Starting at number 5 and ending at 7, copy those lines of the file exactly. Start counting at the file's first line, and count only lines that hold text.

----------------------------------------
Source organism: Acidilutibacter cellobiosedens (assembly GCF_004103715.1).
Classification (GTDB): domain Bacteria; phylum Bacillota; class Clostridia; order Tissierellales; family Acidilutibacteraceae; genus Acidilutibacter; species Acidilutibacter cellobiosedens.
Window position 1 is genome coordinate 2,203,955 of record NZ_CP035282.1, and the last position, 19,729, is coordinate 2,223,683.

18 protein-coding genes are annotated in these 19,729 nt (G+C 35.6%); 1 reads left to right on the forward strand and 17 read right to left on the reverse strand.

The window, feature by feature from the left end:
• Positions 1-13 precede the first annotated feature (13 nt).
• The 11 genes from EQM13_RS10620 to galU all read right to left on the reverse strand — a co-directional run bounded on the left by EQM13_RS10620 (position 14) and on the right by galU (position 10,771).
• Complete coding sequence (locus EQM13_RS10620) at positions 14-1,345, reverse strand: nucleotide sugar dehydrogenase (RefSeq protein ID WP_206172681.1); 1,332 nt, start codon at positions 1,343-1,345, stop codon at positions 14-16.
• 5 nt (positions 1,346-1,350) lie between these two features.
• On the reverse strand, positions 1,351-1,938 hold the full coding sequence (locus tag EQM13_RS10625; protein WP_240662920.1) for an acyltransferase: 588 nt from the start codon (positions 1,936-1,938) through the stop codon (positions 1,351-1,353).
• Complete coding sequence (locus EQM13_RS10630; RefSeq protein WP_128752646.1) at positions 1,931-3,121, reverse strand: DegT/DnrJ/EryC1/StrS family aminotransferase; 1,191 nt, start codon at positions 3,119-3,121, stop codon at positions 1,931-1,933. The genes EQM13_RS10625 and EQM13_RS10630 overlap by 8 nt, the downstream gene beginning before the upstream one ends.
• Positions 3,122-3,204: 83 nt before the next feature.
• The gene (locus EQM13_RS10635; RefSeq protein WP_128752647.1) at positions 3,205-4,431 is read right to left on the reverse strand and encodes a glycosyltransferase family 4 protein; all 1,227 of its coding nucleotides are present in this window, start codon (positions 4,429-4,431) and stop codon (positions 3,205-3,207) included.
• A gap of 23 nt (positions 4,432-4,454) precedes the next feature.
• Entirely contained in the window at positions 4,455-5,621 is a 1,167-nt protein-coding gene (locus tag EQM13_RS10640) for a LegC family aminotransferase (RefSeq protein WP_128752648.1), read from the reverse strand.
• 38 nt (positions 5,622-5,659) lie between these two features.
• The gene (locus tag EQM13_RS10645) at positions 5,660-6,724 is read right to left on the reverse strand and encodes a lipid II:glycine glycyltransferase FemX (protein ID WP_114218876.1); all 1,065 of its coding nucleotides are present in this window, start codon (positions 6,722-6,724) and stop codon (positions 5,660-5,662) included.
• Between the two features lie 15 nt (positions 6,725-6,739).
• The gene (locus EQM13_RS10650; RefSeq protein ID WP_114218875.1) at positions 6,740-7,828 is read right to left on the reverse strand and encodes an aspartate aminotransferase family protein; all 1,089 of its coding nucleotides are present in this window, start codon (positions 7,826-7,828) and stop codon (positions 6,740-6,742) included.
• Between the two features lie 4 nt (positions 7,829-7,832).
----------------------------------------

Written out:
The window, feature by feature from the left end:
• Positions 1-13 precede the first annotated feature (13 nt).
• The 11 genes from EQM13_RS10620 to galU all read right to left on the reverse strand — a co-directional run bounded on the left by EQM13_RS10620 (position 14) and on the right by galU (position 10,771).